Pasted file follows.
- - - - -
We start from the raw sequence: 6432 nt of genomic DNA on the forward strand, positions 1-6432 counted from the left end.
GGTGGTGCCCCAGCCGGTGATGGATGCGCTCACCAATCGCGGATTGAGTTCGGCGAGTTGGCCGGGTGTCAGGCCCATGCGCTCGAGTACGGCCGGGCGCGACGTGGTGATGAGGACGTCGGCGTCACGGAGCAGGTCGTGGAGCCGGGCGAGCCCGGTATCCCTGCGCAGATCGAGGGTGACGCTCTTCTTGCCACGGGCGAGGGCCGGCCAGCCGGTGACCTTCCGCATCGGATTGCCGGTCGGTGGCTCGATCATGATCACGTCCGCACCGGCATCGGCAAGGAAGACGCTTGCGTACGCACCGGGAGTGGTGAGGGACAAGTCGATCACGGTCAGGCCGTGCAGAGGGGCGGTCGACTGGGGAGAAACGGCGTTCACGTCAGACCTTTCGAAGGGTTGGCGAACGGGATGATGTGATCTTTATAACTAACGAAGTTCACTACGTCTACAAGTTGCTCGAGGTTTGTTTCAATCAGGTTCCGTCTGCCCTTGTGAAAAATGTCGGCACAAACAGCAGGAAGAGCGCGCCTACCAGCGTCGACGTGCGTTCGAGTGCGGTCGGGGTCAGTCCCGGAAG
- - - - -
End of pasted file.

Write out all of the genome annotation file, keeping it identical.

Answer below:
We start from the raw sequence: 6432 nt of genomic DNA on the forward strand, positions 1-6432 counted from the left end.
GGTGGTGCCCCAGCCGGTGATGGATGCGCTCACCAATCGCGGATTGAGTTCGGCGAGTTGGCCGGGTGTCAGGCCCATGCGCTCGAGTACGGCCGGGCGCGACGTGGTGATGAGGACGTCGGCGTCACGGAGCAGGTCGTGGAGCCGGGCGAGCCCGGTATCCCTGCGCAGATCGAGGGTGACGCTCTTCTTGCCACGGGCGAGGGCCGGCCAGCCGGTGACCTTCCGCATCGGATTGCCGGTCGGTGGCTCGATCATGATCACGTCCGCACCGGCATCGGCAAGGAAGACGCTTGCGTACGCACCGGGAGTGGTGAGGGACAAGTCGATCACGGTCAGGCCGTGCAGAGGGGCGGTCGACTGGGGAGAAACGGCGTTCACGTCAGACCTTTCGAAGGGTTGGCGAACGGGATGATGTGATCTTTATAACTAACGAAGTTCACTACGTCTACAAGTTGCTCGAGGTTTGTTTCAATCAGGTTCCGTCTGCCCTTGTGAAAAATGTCGGCACAAACAGCAGGAAGAGCGCGCCTACCAGCGTCGACGTGCGTTCGAGTGCGGTCGGGGTCAGTCCCGGAAG